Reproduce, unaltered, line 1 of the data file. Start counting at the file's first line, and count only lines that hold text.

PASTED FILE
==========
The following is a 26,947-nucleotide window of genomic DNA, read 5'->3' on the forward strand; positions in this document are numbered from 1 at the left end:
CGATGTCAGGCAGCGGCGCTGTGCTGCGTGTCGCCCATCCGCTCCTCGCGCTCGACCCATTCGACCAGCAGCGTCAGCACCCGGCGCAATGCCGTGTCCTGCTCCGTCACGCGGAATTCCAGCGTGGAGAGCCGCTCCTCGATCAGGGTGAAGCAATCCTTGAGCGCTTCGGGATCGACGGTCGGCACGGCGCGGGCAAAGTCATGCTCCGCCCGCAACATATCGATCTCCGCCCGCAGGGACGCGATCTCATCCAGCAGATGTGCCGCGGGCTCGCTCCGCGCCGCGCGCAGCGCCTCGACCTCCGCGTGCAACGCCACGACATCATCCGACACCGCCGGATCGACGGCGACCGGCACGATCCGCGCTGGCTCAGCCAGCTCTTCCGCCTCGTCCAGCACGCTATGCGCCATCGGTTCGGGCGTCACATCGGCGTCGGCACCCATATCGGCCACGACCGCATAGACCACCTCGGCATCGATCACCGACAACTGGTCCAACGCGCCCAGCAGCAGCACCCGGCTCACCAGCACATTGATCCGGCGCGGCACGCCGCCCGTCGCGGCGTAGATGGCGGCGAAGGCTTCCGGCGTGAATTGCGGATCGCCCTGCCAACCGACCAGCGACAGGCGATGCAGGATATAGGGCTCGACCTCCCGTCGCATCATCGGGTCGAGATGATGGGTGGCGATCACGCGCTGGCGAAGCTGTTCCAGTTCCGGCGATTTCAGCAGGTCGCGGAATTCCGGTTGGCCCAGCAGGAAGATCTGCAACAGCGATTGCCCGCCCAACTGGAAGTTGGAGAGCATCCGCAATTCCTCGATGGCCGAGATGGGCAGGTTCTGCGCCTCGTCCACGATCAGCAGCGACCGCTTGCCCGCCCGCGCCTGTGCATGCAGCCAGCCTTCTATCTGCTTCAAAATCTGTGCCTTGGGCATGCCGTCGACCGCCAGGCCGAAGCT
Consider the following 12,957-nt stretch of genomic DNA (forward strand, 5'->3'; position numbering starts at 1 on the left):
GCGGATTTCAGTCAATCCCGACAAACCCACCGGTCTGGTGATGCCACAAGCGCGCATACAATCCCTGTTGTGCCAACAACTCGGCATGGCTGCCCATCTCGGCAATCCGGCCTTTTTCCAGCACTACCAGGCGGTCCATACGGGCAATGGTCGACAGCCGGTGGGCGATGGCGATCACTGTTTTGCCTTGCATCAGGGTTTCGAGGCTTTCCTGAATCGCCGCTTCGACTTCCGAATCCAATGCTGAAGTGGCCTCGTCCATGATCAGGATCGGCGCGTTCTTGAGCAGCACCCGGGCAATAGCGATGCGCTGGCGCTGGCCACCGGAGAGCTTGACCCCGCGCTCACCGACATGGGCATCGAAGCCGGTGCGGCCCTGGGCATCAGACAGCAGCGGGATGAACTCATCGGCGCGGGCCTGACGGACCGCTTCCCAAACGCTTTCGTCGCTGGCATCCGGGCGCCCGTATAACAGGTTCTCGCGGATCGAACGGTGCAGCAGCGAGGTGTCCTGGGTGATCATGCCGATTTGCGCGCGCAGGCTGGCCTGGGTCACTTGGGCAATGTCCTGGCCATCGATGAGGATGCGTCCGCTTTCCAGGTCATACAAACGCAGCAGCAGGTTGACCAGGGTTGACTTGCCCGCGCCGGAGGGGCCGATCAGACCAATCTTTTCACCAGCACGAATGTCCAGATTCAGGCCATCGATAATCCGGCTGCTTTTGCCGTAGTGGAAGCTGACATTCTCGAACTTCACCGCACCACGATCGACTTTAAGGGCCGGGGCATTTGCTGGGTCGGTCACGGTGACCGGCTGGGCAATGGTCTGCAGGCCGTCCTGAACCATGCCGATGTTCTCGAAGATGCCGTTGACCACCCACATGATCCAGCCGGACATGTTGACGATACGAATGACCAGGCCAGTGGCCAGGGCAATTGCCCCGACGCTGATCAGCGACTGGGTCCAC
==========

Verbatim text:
The following is a 26,947-nucleotide window of genomic DNA, read 5'->3' on the forward strand; positions in this document are numbered from 1 at the left end: